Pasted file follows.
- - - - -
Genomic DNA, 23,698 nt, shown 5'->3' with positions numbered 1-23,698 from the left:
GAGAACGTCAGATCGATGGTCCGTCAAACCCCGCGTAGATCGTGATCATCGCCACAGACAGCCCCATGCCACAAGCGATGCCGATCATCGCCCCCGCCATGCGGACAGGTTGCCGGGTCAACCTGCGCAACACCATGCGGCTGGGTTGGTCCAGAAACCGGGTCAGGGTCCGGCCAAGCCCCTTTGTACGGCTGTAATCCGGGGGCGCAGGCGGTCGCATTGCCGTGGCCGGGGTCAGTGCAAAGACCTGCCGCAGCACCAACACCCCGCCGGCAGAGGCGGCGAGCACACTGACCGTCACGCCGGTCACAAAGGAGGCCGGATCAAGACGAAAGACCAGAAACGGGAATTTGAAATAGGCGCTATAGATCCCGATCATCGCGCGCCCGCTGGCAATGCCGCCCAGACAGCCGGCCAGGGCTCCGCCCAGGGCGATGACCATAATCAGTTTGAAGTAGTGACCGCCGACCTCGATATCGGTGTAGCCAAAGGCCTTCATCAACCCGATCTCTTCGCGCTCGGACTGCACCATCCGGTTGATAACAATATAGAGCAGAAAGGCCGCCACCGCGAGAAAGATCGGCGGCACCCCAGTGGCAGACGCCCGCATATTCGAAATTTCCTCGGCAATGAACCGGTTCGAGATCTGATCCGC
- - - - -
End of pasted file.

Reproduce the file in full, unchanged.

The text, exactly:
Genomic DNA, 23,698 nt, shown 5'->3' with positions numbered 1-23,698 from the left:
GAGAACGTCAGATCGATGGTCCGTCAAACCCCGCGTAGATCGTGATCATCGCCACAGACAGCCCCATGCCACAAGCGATGCCGATCATCGCCCCCGCCATGCGGACAGGTTGCCGGGTCAACCTGCGCAACACCATGCGGCTGGGTTGGTCCAGAAACCGGGTCAGGGTCCGGCCAAGCCCCTTTGTACGGCTGTAATCCGGGGGCGCAGGCGGTCGCATTGCCGTGGCCGGGGTCAGTGCAAAGACCTGCCGCAGCACCAACACCCCGCCGGCAGAGGCGGCGAGCACACTGACCGTCACGCCGGTCACAAAGGAGGCCGGATCAAGACGAAAGACCAGAAACGGGAATTTGAAATAGGCGCTATAGATCCCGATCATCGCGCGCCCGCTGGCAATGCCGCCCAGACAGCCGGCCAGGGCTCCGCCCAGGGCGATGACCATAATCAGTTTGAAGTAGTGACCGCCGACCTCGATATCGGTGTAGCCAAAGGCCTTCATCAACCCGATCTCTTCGCGCTCGGACTGCACCATCCGGTTGATAACAATATAGAGCAGAAAGGCCGCCACCGCGAGAAAGATCGGCGGCACCCCAGTGGCAGACGCCCGCATATTCGAAATTTCCTCGGCAATGAACCGGTTCGAGATCTGATCCGC